2030 Mobility Plan: The Cutting Edge of PlanningSeptember 16, 2011 45 comments Print Article
When it comes to city planning, Jacksonville is sometimes known more for it's missteps than what it does right. The 2030 Mobility Plan could change all that. This innovative plan provides a framework to integrate rail, pedestrian, bicycle and road transportation planning with land use strategies that combat unsustainable sprawl. Something we are all too familiar with. Many in Jacksonville have come to the conclusion that investing only in roadway construction to transport people about the city will not work forever. Other forms of mobility, or moving around the city, must be considered to create a city that will not collapse under the weight of ever expanding borders and strains on municipal resources.
What is the Mobility Plan?
First, it provides a framework to integrate land development, with mobility (pedestrians, bicycles, transit and roads) and gives developers incentives to embrace smart growth principles, like gridded streets, in their projects design.
Second, it lays out a mobility fee that all developers must pay when starting new projects in the city. Developments further from the city core that put more wear and tear on the streets and infrastructure will result in higher project mobility fees.
What Does Mobility Fee Money Go Towards?
10 Year CIE Priority Projects by Mobility Zone
The money from these fees will be used to support and fund rail, car, pedestrian and bicycle mobility projects. Chief among the planned projects to be funded by this new fee is a streetcar system that will connect Downtown Jacksonville with Riverside.
All of the mass transit based projects in the 2030 Mobility Plan
Mobility Plan Benefits
incentivizes infill and redevelopment
incentivizes quality growth
guides the market to create sustainable growth
focuses on the future
is predictable, fair, efficient for developers
This plan truly is a work of genius, and Bill Killingsworth deserves every accolade in the country for it. Stephen Dare, Metro Jacksonville
How Will It Impact the City of Jacksonville
There are two chief components to the mobility planning approach, this Mobility Plan and the supporting 2030 Multi-modal Transportation Study, completed in January 2010. Using this dual approach to tackle the growth management challenges facing Jacksonville, the objectives of the 2030 Mobility Plan are as follows:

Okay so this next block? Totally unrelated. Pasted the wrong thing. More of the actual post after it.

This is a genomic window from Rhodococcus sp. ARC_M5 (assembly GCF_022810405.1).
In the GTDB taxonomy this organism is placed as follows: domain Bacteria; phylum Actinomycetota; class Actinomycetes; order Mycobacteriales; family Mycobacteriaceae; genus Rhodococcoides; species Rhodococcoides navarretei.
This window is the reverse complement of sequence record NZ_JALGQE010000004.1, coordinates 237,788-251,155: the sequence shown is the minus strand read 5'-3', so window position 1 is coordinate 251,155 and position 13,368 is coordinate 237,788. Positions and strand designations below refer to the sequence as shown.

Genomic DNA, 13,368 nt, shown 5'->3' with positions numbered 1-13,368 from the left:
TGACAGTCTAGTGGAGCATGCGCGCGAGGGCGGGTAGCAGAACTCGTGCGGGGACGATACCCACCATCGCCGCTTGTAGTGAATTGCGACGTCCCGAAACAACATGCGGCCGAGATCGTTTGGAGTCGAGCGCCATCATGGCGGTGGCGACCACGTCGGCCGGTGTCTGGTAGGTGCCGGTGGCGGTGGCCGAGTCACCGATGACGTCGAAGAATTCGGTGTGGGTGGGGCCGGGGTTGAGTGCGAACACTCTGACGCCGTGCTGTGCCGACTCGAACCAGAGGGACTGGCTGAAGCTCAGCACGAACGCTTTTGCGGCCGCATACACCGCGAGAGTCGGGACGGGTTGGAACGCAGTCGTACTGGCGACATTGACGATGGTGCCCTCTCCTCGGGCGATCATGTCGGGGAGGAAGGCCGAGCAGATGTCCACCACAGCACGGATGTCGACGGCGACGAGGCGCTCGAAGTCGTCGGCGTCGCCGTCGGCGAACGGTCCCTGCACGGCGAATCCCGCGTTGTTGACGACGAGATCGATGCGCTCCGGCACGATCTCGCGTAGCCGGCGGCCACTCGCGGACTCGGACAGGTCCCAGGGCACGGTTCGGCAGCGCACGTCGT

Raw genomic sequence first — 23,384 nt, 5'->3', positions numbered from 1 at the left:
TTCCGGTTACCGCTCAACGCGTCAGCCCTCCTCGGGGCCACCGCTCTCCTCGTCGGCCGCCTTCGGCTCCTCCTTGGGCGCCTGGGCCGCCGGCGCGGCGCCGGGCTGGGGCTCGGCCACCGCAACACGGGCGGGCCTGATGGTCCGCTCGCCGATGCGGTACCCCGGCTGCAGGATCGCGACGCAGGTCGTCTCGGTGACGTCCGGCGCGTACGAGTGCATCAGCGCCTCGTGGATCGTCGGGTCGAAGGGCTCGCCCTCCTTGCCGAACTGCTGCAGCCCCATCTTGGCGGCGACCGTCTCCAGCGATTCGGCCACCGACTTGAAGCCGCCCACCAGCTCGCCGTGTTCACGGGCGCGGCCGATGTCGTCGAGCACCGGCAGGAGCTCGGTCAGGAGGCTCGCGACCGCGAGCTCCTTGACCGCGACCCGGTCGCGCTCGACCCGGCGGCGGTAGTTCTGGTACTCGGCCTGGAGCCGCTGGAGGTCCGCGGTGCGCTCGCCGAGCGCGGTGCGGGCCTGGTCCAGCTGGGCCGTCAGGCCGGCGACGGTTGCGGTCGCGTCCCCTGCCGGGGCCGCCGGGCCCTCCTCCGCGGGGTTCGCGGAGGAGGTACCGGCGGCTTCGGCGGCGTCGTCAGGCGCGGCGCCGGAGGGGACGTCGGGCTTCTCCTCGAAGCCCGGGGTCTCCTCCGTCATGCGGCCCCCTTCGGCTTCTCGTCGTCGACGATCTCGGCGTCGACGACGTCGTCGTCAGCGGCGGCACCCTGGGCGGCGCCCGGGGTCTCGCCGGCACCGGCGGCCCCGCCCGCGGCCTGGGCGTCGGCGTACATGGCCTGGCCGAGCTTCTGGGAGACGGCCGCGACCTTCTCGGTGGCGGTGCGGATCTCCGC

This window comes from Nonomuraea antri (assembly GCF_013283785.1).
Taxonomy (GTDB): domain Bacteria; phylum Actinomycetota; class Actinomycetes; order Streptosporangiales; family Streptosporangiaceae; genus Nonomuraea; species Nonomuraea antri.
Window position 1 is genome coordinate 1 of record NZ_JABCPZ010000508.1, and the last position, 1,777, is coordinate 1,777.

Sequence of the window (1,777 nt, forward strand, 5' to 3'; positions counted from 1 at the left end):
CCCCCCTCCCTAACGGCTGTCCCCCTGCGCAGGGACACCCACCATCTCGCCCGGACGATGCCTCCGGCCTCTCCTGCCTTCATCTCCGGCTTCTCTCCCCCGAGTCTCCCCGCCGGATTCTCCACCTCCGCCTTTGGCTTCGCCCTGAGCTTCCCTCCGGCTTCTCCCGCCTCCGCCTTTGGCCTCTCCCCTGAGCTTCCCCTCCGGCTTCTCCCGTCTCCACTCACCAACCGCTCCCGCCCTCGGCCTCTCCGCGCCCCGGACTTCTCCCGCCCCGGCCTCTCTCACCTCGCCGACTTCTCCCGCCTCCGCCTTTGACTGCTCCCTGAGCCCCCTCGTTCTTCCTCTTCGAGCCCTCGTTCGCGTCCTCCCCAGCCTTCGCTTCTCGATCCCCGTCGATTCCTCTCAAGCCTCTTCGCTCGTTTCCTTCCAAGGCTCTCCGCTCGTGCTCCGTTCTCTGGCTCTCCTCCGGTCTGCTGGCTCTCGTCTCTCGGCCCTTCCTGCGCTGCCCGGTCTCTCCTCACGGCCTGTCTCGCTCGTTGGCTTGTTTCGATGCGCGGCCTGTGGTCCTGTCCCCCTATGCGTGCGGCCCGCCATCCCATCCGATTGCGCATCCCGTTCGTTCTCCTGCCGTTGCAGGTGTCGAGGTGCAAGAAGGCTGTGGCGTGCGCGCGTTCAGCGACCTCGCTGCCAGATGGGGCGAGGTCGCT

1.Support a variety of transportation modes
2.Reduce vehicle miles traveled
3.Reduce greenhouse gas emissions
4.Promote a compact and interconnected land development form
5.Improve the health and quality of life for Jacksonville residents
The Mobility Plan is a major victory for our city. For too long Jacksonville has slugged along without a clear vision for where we want to take our city and how to get there. This visionary plan charts that course and will help us be competitive in our region for years to come.
Official City of Jacksonville 2030 Mobility Plan
2030 Mobility Plan Implementation Ordinance
2030 Mobility Plan: A Driver for Better Development?
2030 Mobility Plan: Bicycle Network
2030 Mobility Plan: Pedestrian Network
2030 Mobility Plan: Development Zones
Jacksonvilles 2030 Mobility Plan
Washington, DC is known for diverse mobility options: "Coming from DC, I've long thought the lack of public transportation is a major weakness in Jax. As a resident of the Beaches a drive downtown seems wasteful and lonnnggg, especially if I want to experience the nightlife. Hopefully this is a step in the right direction for connecting the many different parts of Jax to the Urban Core. Seems like it would be a great catalyst for getting people downtown which hopefully results in a broader offering of things to do down that way."
Comment by conraddecker at http://beonespark.com
Article by Joey Marchy of Urban Jacksonville & One Spark.
One Spark is a fostering an environment in Jacksonville to start, build and scale new ideas. We seek out and highlight innovation in the city with a goal of educating Jacksonville residents about great new ideas in their backyard and the nationwide innovation movement. For more information on One Spark:
Article originally published on September 14, 2011 at http://beonespark.com/features/view/2030-mobility-plan-cutting-edge-of-transportation-planning